Ollie Popes wicket: Jasprit Bumrah reveals how he planned; video goes viral

Ollie Pope's wicket: Jasprit Bumrah reveals how he planned; video goes viral

Visakhapatnam, Feb 3 (PTI) For someone who produced one magical delivery after another to record his best figures in India, Jasprit Bumrah feels there is no need to search for magic when the ball is reversing.

The 30-year-old was an artist at work on day two of the second Test against England as he got the ball to reverse in three destructive spells across the last two sessions to end up with figures of six for 45 in 15.5 overs.

It was largely due to his exploits that the hosts managed to clean up England for 253 and gain a substantial 143-run first innings lead.

The wily operator got the rewards for reverse swing in the series opener too but on Saturday, he operated at an even higher level.

The way he set up the likes of Joe Root, Jonny Bairstow and Ollie Pope by getting the ball to move both ways before trapping them was a treat to watch. It wasn’t a surprise that the video clip of the booming inswinging yorker to castle Pope was circulated widely on social media.

Bumrah usually takes his failure and success in a matter of fact manner and it was no different when asked about his bowling effort in the post day media interaction.

"In first-class cricket, if you want to take wickets in India, you have to learn to bowl reverse swing. Probably, I learned to bowl reverse swing before the conventional swing because you play a lot of cricket on slow wickets," said Bumrah.

"So you understand what you have to do over here. You have to find a way, what are the areas that you have to hit. So, yeah, in the nets, you practice all of those skills and try and execute (to get wickets)." On his thought process before bamboozling Pope, Bumrah said: “At that time, the ball was relatively hard. So yes, there was some reverse swing. In reverse swing, you don't have to bowl magical deliveries every ball.

“So I had bowled a few away going deliveries and then there was a thought going on in my head that what do I bowl? I should bowl a length delivery coming in or should I go for a yorker? But I had not bowled a yorker till then. I thought okay might as well take a chance with that and it did swing a lot. The execution was good, very happy with that.” The away swingers worked against Root and Bairstow, who were anticipating the ball to come back in. Bumrah doesn't like to rate his performances but considering the stage of the game, both those wickets were extremely important.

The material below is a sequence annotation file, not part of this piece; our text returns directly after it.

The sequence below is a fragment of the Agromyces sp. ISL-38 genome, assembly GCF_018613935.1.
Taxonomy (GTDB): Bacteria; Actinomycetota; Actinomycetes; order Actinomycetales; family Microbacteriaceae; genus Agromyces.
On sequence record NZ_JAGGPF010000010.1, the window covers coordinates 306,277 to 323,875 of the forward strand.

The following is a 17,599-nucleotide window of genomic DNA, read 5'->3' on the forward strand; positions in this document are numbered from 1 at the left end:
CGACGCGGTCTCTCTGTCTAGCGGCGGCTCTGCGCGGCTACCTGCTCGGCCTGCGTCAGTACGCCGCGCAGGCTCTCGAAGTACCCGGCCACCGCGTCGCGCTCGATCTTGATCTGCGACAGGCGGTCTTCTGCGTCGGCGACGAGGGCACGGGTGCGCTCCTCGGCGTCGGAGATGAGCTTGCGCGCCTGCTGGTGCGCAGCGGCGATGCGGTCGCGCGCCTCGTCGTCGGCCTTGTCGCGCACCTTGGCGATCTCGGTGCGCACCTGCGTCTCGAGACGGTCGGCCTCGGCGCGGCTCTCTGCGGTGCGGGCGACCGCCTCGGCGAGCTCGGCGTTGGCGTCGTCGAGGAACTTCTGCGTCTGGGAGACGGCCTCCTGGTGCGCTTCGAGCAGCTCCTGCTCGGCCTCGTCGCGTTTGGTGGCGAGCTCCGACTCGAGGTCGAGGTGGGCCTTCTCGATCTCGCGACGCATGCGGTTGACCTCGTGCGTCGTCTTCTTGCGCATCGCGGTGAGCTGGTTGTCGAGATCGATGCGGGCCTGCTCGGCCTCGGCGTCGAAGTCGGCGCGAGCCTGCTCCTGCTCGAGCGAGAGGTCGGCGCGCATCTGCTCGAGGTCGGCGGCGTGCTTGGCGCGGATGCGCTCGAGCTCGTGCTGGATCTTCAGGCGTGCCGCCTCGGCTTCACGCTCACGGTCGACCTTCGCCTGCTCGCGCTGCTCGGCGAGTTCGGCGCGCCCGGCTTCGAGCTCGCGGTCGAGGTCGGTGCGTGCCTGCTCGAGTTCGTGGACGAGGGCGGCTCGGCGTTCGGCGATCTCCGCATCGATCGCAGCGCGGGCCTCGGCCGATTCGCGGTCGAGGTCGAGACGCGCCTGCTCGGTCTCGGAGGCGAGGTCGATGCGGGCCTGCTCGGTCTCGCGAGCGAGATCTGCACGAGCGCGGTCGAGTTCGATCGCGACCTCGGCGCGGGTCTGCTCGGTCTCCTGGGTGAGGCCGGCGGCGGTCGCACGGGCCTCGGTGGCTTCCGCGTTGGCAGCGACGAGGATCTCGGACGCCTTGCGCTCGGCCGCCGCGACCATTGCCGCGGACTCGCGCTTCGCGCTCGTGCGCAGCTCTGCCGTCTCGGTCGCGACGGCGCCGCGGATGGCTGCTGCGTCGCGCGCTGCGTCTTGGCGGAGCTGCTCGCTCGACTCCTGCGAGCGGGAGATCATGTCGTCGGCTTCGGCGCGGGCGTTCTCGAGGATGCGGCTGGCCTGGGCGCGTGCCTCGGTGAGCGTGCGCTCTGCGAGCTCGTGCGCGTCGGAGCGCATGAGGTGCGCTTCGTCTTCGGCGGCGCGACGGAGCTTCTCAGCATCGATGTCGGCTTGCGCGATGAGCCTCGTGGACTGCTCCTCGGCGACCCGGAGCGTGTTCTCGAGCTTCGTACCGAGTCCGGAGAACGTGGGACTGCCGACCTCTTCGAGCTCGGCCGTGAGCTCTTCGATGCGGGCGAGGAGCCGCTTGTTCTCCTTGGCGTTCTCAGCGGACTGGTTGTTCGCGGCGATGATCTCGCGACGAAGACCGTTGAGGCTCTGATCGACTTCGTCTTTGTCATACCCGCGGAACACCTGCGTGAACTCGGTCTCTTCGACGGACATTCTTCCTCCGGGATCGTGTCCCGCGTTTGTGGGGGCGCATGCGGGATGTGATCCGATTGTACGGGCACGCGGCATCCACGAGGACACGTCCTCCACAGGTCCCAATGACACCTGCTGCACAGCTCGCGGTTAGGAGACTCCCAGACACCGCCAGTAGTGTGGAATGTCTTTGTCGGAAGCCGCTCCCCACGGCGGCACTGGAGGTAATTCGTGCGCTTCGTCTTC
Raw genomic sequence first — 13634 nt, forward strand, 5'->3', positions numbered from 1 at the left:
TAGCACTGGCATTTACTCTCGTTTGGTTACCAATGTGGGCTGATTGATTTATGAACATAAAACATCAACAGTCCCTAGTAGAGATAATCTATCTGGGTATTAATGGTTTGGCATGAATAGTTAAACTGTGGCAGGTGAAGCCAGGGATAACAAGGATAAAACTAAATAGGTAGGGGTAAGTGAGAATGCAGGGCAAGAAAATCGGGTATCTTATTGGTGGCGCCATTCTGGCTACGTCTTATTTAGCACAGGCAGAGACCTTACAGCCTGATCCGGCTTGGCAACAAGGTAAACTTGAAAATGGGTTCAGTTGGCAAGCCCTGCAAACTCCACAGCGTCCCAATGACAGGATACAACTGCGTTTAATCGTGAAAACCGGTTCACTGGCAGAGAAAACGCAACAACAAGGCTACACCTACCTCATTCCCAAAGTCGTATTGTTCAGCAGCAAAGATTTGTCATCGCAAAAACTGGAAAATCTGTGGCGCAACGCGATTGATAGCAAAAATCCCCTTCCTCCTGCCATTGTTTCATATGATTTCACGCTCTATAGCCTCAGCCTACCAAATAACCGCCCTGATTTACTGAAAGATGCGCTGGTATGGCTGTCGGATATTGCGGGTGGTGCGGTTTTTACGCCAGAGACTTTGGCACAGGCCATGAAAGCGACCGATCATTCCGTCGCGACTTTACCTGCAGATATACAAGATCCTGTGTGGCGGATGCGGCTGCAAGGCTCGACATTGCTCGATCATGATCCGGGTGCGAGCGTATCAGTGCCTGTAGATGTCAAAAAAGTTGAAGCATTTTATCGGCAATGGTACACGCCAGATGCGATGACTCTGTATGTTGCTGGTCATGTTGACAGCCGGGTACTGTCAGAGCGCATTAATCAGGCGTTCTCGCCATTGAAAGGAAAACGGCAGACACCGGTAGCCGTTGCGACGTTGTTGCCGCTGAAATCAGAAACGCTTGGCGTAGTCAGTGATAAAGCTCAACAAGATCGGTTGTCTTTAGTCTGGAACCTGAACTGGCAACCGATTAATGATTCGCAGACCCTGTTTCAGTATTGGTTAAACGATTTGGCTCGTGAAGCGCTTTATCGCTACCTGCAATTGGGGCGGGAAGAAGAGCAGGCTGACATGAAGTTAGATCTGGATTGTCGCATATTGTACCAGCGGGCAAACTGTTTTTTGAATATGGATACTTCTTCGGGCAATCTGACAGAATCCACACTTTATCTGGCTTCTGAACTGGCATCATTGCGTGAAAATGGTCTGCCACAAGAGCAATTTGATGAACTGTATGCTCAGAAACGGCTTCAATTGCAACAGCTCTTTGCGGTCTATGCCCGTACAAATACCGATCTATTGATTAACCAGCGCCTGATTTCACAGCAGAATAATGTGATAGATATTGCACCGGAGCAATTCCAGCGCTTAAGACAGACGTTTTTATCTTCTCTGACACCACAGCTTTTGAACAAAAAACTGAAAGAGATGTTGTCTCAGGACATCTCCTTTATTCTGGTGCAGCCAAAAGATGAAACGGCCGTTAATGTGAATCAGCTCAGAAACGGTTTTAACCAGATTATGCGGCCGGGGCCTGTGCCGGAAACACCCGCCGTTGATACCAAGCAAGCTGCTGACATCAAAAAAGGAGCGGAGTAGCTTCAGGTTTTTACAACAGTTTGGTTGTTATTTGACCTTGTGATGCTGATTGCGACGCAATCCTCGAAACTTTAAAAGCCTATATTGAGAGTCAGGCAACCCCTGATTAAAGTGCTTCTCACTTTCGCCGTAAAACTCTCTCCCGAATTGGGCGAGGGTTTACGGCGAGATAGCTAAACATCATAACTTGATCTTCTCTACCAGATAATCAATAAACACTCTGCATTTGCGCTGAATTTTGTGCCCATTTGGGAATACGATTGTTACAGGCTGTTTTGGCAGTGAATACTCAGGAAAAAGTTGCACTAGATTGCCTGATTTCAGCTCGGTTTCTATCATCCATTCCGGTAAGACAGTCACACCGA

"I'm still playing, so hopefully more deliveries will come in my way. That phase was very important. To get Root and Pope at that time was very important for us because you understand that wicket does not do a lot and the wicket was a little on the slower side," he said.

For the second game in a row, England skipper Ben Stokes wore a bewildered look after being undone by Bumrah's brilliance. What was that expression all about? "I don't know what Stokes was thinking but I attempted an outswing but the ball went straight so I think maybe he had seen the shine and thought the ball would go away but it came in straight and he got bowled.

"We know he is a dangerous batsman at that moment when he bats with the lower-order as he bats with freedom and takes lot of chances," said Bumrah.

He has plenty of variations up his sleeve and the world has witnessed that especially in the shorter formats but Bumrah says one must understand the importance of patience in the five-day version of the game.

"Test cricket teaches you patience, isn't' it? When you try and bowl magical deliveries now and then, it doesn't work. Even if you have everything you don't need to use everything at one particular time.

"You understand what is working today and what is the need of the hour. Try to focus on the now. Earlier, if I have thought about taking six wickets, it has never worked for me. I have a lot of deliveries and you can confuse yourself. You need to shut that noise and focus on the next ball," he added. PTI

(Except for the headline, this story has not been edited by The Federal staff and is auto-published from a syndicated feed.)

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